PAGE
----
Glasgow 2014: Team Scotland target record haul

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SCOTLAND’s biggest-ever team for a Commonwealth Games is better prepared than any of its predecessors and on course to exceed its greatest medal tally in Glasgow.

That was the confident claim of Commonwealth Games Scotland chairman Michael Cavanagh as the final batch of competitors was named.

Members of Team Scotland's Netball squad. Picture: Lisa Ferguson

Members of Team Scotland's Netball squad. Picture: Lisa Ferguson

Another 102 athletes were revealed yesterday, taking the total to a record 310. The entire hockey, netball and table tennis squads were announced and more competitors were named in athletics, cycling, shooting, swimming and triathlon.

The final track and field contingent includes European 800 metre champion Lynsey Sharp, world indoor relay silver medallist Jamie Bowie and marathon runner Joasia Zakrzewski, who replaces the injured Freya Ross.

Among the eight new shooters is Seonaid McIntosh, whose sister Jennifer (also in this year’s team) and mother Shirley are past Commonwealth champions. And the squad of 12 netball players includes Gemma Sole, daughter of former Scotland rugby captain David Sole.

Thirteen-year-old swimmer Erraid Davies from Shetland will become the youngest person ever to represent Scotland at the Games, being a year younger than diver Grace Reid was when she competed in Delhi in 2010.

The oldest member of the Scotland team is 58-year-old Margaret Letham who, along with fellow bowler Alex Marshall, will be taking part in her fifth Games.

The management could easily have selected a larger team had they relaxed their selection criteria but, instead, they kept those deliberately tough, with the aim of instilling internal competition for places.

Now, having seen so many athletes rise to the challenge of meeting those criteria, Cavanagh believes the team have the record medal haul of 33 from Edinburgh 1986 firmly in their sights.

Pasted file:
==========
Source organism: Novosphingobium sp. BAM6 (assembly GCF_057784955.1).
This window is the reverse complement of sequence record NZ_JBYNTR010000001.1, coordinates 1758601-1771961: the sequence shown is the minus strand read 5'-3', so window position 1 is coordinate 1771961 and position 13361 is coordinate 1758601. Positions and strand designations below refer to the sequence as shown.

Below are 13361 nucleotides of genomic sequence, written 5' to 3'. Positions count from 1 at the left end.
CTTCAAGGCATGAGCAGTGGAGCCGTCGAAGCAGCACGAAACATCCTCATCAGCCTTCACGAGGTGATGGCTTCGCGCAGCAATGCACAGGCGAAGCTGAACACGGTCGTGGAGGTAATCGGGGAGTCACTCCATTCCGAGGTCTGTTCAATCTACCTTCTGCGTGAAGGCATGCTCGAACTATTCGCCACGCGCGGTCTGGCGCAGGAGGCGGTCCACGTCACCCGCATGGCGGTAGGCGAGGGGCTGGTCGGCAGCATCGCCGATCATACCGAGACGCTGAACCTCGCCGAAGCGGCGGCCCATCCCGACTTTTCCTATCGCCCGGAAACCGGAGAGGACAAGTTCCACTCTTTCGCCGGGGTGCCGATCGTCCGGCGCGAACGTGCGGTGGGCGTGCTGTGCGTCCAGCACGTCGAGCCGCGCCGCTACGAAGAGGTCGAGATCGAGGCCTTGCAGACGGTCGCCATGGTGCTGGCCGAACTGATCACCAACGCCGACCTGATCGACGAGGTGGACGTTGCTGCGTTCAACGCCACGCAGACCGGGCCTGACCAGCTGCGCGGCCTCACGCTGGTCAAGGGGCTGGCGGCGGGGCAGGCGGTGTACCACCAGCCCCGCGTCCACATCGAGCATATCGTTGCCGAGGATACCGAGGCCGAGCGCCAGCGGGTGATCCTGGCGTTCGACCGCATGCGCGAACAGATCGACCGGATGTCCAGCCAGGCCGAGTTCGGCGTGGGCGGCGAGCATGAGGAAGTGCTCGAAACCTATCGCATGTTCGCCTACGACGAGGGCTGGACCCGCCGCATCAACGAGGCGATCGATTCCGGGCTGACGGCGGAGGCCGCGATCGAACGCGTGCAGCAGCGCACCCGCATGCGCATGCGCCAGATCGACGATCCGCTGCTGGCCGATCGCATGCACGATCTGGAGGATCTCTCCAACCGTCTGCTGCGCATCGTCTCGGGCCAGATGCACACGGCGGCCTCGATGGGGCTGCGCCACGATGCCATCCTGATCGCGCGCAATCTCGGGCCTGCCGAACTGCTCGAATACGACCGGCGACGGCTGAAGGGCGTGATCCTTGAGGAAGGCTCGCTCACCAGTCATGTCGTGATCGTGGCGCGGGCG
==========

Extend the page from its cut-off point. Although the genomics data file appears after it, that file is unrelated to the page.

“More than 33 medals is quite a challenge, but we’re quite confident,” he said at Stirling Castle. “A minimum of 34 medals is what we’re looking for – it’s really hard to go above that and say where we think the ceiling might be.

“It could be extraordinary. Who knows the impact the crowd is going to have on our athletes? I hope it’s extraordinary, and I think the team is capable of doing amazing things, but it is a tough competitive environment.

“We’ve left no stone unturned for the athletes, the coaches and the sports staff. We really have created a no-excuses philosophy. People are ready to go and well prepared. A lot of them are in the medal zone and it’s now up to them to deliver, and they’re a confident bunch of athletes.”

The complicating factor when it comes to making a precise medal prediction, of course, is the form of other nations. Scotland will not be the only team who are confident of being better prepared than ever. But, while acknowledging that competition will be stiff, Cavanagh expects his athletes to be competitive in all 17 sports.

“We’ve got 58 track-and-field athletes,” he continued. “In the last three Games we’ve won two medals, so they’re obviously looking to better that, but most of the events are very competitive. You’ve got the Caribbean nations in the sprints, the African nations and some of the English athletes in the middle-distance events, so it’s tough. But I know they’re aiming to have their best medal performance for some time.

“We’ve got a number of athletes in what we call the medal zone, but it’s converting those into actual medals.”

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